Infrared light and heat

I know that mid wave IR, long wave IR, and far IR are all infrared light that we feel as heat. Often, even when it is cold and windy, if I face the sun in a sunny spot it feels like it is 80 degrees F because of the IR light from the sun.

I know that all heat is at least partly IR light, even our own body heat. But what wavelengths of IR light are hotter? Is it mid wave IR because of its high frequency or is it far IR because of its long wavelength?

• Body heat is not 'partly IR radiation'. Body heat is really heat energy (Enthalpy). But all objects above $0\:\mathrm{K}$ emit electromagnetic radiation, at lowish temperature mostly IR. See Planck's Law: en.wikipedia.org/wiki/Planck%27s_law
– Gert
Commented Nov 29, 2015 at 1:48
• Oh yeah. Then how is it that with thermal IR technology we can see heat and pit vipers have natural IR or heat vision? Commented Nov 29, 2015 at 2:14
• There's no contradiction whatsoever: bodies (humans, pit vipers or whatever) contain Enthalpy (heat energy) and the consequence of this is that they radiate IR. The IR is a manifestation of body enthalpy but it's not the thing itself. We're not really seeing heat, we're seeing the IR that's the consequence of that heat.
– Gert
Commented Nov 29, 2015 at 2:20
• There's no special connection between IR and heat. Blackbody radiation at or near room temperature (including human body temperature) happens to be dominated by IR, but that's nothing fundamental; after all, at the temperature of the surface of the sun, blackbody radiation is visible and quite bright. And a lot of the heat you're getting from the sun is from visible light. Hot things produce infrared radiation, and absorbing radiation means you're absorbing energy, and that can heat you up. But there's no special connection between IR and heat. Commented Nov 29, 2015 at 2:22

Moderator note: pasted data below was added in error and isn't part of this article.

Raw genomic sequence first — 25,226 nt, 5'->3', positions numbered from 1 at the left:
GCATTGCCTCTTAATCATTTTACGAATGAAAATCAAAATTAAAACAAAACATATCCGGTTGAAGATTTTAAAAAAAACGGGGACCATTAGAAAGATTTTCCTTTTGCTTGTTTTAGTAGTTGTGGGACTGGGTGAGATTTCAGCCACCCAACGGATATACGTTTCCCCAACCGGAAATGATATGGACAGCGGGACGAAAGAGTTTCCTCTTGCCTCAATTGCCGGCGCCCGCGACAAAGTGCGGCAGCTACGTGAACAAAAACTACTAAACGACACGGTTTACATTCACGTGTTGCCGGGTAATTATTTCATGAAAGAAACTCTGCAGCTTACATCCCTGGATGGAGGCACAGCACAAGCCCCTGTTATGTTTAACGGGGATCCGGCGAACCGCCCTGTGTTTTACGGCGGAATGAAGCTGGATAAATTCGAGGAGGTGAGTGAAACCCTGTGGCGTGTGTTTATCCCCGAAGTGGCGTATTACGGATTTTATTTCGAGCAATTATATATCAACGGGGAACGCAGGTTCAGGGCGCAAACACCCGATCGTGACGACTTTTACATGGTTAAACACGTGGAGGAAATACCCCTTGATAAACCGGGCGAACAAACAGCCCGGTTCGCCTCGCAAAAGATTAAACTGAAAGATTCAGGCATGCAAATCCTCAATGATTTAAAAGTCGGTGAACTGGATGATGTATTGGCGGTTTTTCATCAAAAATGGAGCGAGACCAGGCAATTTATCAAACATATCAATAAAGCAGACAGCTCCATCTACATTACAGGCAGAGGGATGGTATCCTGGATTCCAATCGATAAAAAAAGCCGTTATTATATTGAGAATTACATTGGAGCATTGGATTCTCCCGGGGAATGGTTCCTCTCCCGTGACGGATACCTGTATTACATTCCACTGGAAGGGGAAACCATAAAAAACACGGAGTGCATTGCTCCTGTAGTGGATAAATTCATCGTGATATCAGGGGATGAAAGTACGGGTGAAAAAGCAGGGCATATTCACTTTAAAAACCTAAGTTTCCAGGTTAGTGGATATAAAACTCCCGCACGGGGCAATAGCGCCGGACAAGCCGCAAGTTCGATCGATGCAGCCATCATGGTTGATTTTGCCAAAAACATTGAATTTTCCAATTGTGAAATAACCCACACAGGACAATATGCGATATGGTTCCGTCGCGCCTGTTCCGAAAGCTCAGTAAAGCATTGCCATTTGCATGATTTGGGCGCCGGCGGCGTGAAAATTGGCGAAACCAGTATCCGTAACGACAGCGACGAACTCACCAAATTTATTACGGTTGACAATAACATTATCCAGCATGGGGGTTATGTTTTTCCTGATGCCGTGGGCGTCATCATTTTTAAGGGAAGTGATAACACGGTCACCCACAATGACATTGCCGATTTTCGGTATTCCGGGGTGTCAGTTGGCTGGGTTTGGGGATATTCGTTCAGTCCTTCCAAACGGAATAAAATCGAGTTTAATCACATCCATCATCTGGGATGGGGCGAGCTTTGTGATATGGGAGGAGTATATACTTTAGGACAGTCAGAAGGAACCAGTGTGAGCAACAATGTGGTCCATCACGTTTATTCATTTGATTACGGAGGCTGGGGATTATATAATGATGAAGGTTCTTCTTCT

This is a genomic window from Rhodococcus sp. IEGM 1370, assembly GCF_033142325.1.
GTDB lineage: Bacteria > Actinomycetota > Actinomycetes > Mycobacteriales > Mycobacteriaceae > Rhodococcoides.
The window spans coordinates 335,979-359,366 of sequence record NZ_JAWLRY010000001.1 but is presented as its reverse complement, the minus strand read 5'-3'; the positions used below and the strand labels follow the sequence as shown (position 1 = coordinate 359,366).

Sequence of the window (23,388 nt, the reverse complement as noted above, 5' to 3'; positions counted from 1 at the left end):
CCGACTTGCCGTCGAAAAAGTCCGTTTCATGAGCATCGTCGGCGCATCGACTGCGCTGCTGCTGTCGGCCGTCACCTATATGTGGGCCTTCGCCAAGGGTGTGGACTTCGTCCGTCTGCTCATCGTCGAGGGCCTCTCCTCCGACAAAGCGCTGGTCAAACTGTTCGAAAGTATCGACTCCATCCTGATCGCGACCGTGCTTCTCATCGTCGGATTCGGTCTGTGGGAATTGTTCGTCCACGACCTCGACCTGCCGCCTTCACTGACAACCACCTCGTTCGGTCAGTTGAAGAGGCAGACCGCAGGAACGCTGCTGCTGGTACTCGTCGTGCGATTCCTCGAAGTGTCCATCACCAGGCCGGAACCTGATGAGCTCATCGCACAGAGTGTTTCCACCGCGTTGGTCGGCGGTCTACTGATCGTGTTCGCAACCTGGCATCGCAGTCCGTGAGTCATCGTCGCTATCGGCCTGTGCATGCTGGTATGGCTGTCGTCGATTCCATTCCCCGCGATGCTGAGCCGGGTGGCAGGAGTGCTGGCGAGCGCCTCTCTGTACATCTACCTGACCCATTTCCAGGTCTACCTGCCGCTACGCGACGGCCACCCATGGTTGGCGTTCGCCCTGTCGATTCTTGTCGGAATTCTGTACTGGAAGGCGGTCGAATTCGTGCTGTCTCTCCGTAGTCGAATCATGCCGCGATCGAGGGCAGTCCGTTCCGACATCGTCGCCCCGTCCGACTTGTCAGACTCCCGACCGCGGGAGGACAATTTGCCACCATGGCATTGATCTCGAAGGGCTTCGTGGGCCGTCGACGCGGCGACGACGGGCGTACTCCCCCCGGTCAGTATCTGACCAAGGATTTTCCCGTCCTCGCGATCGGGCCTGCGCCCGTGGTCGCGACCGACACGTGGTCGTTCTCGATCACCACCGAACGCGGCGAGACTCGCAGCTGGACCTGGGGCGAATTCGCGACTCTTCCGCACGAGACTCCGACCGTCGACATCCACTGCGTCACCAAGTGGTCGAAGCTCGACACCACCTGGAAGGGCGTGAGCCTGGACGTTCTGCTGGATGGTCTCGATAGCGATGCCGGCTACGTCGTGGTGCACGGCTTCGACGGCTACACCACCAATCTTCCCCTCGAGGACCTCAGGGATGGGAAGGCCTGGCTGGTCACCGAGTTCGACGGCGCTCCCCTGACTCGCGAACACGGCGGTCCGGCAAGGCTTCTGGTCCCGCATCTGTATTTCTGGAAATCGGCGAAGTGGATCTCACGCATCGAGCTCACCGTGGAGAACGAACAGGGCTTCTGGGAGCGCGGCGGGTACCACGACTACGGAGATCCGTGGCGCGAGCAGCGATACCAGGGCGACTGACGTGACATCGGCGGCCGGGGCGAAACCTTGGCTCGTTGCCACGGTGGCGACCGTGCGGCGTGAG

• Infrared light and heat are commonly mixed up. See physics.stackexchange.com/q/80983/37364 Commented Nov 29, 2015 at 2:40

There seems to be some confusion here - the perception of "heat" from an IR lamp relates to the amount of energy absorbed by the body. This depends on the reflectivity of the skin at that particular wavelength; also, you would have to normalize this in some way.

Now we know from Planck's Law that there is a distribution of wavelengths from a black body: the peak emission goes to shorter wavelengths as the body gets hotter. Importantly though, at any given wavelength the emission density is great eras the temperature of the black body goes up.

It is not directly possible to answer your question without somehow deciding how to normalize the intensity: if we decrease the wavelength of the IR by making the emitter hotter, we will always experience greater heating.

I recommend that you look for reflectivity curves for skin: if the skin absorbs the radiation it will feel warm. Everything else is a matter of how you normalize.